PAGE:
According to Benedict’s summary of Paul, with the resurrection of Christ, everything has changed. Now the dividing wall has been broken down (he cites Ephesians). He even continues by saying, “For this reason Luther’s phrase: “faith alone” is true…..” At this point, doubtless many readers will be tempted to stop reading and to rejoice that the Reformation is over. Noll and Nystrom seem to be vindicated. That would be a mistake. As I often tell my students: “keep reading.” He continues by saying, that Luther’s “faith alone” is true “if it is not opposed to faith in charity, in love” [emphasis added]. That conditional, that “if,” makes all the difference in the world. That one little conditional is the difference between Rome and Wittenberg. Why? After all, Protestants affirm that faith alone is not opposed to charity (love) or sanctification. That’s certainly true, but the question here is whether the Benedict means by “faith” what we mean by it and whether we’re talking about the same justification and the same role of faith? For us Protestants, charity is the fruit and evidence of justification. Is it so for Benedict? If so, he’s abandoned his own catechism and magisterial Roman dogma since 1547. That would be remarkable indeed!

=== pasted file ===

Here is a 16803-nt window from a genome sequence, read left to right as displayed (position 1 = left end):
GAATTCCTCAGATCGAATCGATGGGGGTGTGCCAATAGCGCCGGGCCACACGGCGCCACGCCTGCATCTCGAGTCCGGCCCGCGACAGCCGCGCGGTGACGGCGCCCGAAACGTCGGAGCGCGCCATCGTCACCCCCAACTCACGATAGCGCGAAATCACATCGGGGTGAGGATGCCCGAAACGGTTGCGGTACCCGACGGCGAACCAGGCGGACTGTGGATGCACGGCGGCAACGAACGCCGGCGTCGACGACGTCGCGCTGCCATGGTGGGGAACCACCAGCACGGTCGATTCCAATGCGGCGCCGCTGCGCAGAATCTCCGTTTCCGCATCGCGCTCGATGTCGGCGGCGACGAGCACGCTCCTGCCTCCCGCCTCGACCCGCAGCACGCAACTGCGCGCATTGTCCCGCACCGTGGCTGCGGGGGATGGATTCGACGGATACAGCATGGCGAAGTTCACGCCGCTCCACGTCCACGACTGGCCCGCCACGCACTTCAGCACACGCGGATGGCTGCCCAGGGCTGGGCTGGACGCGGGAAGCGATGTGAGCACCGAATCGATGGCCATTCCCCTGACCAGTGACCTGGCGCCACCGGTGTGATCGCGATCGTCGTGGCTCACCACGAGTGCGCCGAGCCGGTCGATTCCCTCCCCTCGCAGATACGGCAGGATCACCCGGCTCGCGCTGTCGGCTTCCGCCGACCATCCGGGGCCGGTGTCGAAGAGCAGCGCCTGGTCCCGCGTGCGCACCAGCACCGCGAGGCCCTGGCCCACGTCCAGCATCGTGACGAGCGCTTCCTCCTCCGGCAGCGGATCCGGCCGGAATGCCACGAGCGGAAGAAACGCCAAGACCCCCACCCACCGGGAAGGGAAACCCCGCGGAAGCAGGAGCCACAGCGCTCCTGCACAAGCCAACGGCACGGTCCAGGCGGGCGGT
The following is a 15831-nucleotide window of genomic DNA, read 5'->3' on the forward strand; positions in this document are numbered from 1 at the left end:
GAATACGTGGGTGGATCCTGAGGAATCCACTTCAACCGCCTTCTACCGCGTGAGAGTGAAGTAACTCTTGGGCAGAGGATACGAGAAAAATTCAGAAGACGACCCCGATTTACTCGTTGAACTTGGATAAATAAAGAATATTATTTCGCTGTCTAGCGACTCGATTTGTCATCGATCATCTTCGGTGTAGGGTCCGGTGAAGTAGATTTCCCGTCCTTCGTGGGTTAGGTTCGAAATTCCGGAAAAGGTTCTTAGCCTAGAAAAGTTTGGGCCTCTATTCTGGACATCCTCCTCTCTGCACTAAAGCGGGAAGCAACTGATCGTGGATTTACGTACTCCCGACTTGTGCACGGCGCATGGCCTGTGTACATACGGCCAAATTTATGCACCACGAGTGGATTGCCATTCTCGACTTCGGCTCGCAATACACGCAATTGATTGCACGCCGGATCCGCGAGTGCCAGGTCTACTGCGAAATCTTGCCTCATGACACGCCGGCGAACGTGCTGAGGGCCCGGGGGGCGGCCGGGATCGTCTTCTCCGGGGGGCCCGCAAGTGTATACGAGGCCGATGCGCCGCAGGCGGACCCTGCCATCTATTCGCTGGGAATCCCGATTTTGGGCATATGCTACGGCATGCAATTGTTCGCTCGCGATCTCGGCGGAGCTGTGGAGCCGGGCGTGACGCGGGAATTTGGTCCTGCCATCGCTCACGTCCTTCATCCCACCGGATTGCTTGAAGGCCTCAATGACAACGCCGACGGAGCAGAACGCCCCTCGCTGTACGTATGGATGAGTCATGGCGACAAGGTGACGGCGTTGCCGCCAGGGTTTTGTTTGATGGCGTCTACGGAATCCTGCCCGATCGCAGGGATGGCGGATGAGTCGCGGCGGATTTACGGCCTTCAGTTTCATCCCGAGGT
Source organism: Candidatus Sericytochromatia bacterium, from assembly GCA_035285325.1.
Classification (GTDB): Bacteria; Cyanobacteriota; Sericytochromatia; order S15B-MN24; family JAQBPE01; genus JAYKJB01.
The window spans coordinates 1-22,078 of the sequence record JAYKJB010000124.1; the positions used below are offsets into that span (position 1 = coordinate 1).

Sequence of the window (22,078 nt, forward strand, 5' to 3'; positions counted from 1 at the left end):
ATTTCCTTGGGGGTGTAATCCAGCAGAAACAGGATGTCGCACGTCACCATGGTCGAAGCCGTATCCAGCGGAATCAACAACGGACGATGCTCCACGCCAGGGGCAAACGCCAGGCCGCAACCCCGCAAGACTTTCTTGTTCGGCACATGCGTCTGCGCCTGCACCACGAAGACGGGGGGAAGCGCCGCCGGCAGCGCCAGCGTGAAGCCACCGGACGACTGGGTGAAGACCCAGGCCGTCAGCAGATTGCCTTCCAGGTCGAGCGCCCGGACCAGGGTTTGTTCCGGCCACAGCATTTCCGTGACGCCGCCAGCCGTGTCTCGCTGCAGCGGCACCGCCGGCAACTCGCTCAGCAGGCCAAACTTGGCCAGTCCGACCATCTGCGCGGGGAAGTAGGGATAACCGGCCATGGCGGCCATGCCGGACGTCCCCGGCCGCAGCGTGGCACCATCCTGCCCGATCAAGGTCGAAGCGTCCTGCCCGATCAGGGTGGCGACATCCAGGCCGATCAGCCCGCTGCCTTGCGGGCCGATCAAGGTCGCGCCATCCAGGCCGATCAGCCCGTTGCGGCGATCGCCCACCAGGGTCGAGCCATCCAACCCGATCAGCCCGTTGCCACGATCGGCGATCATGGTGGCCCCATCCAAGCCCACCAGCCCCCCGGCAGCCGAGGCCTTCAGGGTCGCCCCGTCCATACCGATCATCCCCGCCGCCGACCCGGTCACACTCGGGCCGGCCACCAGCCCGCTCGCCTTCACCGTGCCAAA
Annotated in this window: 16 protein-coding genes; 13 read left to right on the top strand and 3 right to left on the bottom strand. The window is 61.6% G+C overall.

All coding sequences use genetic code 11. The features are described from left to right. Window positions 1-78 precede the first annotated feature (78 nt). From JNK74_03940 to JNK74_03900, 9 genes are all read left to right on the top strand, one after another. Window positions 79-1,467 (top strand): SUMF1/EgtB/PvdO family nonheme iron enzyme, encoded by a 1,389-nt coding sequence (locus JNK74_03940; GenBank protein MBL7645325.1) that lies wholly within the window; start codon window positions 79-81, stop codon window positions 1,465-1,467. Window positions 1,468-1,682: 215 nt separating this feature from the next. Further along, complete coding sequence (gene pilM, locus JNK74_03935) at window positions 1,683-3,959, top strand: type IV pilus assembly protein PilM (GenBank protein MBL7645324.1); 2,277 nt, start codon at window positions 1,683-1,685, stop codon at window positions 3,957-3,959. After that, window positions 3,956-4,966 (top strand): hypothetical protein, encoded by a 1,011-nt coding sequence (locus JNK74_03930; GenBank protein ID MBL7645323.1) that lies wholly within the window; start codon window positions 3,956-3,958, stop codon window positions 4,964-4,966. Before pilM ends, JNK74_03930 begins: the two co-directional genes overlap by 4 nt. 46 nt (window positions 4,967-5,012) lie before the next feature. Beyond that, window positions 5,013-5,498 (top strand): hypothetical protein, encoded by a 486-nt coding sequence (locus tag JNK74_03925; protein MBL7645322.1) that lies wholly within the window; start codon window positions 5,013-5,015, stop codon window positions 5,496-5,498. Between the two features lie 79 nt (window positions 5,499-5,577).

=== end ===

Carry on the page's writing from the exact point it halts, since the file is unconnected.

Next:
Read in its broader context (Roman dogma since 1547) and in its immediate context it becomes clear that he has not capitulated to Luther. The little expression “faith in charity” is a shorthand way of expressing the Roman doctrine that it is “faith formed by love” that justifies, i.e. faith justifies because and to the degree that it sanctifies. The “supreme pontiff” (so much for the theologia crucis) knows what he’s doing. He’s a German theologian.
Let’s let him explain what he means by “justification.”